This is a completely hypothetical question, but I think there is some merit in asking it:
- “What if we were never to return to our church buildings?
- “What if we were forced to practice Christian community without the benefit of a dependable, static, permanent physical space?”
I think the question is worth pondering—not because I think that is our most likely future. No, because this time gives us a real opportunity to discover which of our ministries are building-dependent and which are only person-dependent. It gives us an opportunity to discover where our physical structures are a barrier to ministry and where they are an asset.
Just a couple of a years ago a PCUSA church in a presbytery close to us decided that they could no longer survive and maintain their massive church structure that had been built for a much larger congregation. Many churches see this as a sign that closure is imminent. Not this church. They decided that they would continue to support the mission and ministry of the church just as before, but remove the building from their budget. Pledges stayed stable, but the expenses were dramatically reduced. Reports soon starting coming in that this congregation found a new life as the thousands of dollars that had been dedicated to the building were now being dedicated to local mission.
A few years ago, I was in an ecumenical meeting where we were talking about trends in membership and a participant said, “It used to be the churches committed 10% of their budget to mission and 90% to operating costs. I hear the younger generation wants to see those figures reversed—10% to operating costs and 90% to mission.” The comment may have been exaggerated for effect, but it is a trend that I see. Many people cannot justify pledging money to building maintenance when people are literally going hungry on the streets.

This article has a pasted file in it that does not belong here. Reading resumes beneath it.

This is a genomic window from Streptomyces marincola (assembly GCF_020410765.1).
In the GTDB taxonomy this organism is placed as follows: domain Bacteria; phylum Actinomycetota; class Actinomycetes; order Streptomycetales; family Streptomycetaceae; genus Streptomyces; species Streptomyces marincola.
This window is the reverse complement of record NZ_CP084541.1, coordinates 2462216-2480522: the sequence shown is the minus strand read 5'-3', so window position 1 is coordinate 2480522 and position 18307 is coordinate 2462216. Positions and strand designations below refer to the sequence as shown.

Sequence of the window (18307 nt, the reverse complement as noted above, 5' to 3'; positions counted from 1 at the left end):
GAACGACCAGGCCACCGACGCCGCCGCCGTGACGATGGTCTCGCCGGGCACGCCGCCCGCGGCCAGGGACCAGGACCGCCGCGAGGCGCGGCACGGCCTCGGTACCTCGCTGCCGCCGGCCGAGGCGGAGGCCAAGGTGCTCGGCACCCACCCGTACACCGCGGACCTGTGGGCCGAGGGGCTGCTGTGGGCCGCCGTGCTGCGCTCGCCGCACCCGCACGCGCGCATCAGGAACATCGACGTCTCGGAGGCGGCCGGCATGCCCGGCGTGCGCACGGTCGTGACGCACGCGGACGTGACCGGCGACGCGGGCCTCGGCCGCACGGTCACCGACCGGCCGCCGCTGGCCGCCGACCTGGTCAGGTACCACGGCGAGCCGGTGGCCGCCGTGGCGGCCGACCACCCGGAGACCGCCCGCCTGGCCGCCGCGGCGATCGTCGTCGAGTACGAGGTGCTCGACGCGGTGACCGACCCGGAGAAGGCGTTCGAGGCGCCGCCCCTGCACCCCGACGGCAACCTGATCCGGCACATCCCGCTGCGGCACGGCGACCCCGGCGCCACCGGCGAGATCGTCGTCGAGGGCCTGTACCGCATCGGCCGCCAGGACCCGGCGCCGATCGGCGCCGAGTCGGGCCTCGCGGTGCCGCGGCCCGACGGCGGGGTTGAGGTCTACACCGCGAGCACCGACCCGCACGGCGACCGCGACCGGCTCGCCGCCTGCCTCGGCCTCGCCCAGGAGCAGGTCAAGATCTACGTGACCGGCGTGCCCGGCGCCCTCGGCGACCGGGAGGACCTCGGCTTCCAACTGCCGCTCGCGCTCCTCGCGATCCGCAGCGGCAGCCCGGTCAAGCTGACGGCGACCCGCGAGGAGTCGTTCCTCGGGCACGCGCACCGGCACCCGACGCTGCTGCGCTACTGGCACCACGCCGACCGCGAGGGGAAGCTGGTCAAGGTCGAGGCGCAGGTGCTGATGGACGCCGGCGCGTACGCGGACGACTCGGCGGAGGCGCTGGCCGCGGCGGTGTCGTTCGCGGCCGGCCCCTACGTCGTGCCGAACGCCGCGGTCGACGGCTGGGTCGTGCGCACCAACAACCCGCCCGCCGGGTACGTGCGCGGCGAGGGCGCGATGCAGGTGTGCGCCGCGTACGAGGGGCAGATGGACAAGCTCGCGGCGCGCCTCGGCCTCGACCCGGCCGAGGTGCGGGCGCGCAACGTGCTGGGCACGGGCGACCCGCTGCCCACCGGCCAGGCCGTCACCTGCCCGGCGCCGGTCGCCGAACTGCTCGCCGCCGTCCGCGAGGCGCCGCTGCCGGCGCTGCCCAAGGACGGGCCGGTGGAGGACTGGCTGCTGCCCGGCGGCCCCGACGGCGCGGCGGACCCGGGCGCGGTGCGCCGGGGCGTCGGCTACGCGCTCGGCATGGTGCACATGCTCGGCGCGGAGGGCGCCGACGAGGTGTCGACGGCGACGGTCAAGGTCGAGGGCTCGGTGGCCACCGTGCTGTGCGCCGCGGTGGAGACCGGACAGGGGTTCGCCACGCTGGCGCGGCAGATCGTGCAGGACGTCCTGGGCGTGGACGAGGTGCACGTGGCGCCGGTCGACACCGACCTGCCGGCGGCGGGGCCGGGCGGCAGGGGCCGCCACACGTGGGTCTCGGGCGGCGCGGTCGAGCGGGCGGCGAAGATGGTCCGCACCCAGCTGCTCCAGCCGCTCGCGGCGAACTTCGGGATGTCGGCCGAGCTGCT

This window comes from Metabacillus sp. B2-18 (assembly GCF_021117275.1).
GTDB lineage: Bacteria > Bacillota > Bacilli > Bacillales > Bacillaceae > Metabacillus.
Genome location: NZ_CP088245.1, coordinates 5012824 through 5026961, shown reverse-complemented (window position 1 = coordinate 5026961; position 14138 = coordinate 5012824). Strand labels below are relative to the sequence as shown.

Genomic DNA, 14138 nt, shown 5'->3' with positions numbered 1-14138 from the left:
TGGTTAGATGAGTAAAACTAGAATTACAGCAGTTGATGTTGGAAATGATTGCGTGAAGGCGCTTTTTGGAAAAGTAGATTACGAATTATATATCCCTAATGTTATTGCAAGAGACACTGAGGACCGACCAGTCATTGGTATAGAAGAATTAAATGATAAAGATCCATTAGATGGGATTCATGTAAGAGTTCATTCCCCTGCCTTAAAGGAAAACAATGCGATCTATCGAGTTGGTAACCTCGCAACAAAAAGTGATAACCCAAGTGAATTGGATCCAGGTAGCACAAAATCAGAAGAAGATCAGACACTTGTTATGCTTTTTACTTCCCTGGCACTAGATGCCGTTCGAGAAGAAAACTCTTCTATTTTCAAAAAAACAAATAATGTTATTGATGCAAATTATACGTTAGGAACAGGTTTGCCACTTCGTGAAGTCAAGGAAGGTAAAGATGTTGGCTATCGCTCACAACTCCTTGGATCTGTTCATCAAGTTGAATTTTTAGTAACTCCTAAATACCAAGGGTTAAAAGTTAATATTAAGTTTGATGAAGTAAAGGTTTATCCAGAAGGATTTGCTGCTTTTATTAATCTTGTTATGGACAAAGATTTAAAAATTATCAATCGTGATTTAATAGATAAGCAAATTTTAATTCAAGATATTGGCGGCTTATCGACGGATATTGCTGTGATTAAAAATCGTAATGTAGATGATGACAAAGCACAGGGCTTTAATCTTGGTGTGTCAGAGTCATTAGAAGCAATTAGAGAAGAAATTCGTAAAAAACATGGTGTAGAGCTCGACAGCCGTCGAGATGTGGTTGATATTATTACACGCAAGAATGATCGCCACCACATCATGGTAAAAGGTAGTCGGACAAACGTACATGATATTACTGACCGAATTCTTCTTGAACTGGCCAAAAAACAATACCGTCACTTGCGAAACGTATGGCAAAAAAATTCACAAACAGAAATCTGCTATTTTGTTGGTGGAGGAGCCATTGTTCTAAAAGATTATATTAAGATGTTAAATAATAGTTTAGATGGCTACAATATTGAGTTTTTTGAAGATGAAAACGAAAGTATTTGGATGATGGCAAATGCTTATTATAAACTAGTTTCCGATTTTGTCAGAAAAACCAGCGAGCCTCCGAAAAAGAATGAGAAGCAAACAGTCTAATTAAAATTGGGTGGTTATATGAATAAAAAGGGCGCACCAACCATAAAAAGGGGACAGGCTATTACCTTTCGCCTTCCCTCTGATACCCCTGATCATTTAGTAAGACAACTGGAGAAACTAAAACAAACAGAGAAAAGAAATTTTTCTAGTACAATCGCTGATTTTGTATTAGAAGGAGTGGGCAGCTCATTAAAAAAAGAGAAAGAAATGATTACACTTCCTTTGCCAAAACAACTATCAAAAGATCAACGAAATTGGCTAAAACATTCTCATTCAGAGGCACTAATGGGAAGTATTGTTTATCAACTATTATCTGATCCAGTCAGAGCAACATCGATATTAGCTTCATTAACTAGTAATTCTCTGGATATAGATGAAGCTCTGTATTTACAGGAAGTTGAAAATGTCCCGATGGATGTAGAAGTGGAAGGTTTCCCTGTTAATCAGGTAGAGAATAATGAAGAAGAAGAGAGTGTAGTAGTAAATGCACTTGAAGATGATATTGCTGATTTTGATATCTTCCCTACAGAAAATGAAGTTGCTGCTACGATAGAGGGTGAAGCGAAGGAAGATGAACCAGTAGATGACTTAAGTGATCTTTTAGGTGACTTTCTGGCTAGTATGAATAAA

I am not advocating getting rid of our church buildings. Far from it. Our buildings allow us to provide for vital ministries such as food pantries, glorious music and worship, AA meetings, community meetings, church fellowship, and even a symbolic reminder to the community of that which is holy and sacred.
But this moment does provide an opportunity. The fact is that some of our churches will have to wrestle with the possibility that their building has become more of a burden than a blessing. Some of our churches will discover that aspects of their ministry are actually better done by Zoom than by requiring everyone to drive through rush hour traffic for a meeting. Some of our churches will move parts of their ministry off site while inviting other ministries to share in building use.
What if we were never able to return to our buildings? You may not have to plan on it, but it would be a great hypothetical question to help you discover how critical your building is to your ministry.
Explore this simple question at your church. “Where is our building a blessing and where it is a burden?”
Your answers may surprise you.
They may scare you.
They may delight you.
They will certainly change you.
Let’s not let this opportunity pass us by.
By Rev. Brian Heron, Presbyter for Vision and Mission, Presbytery of the Cascades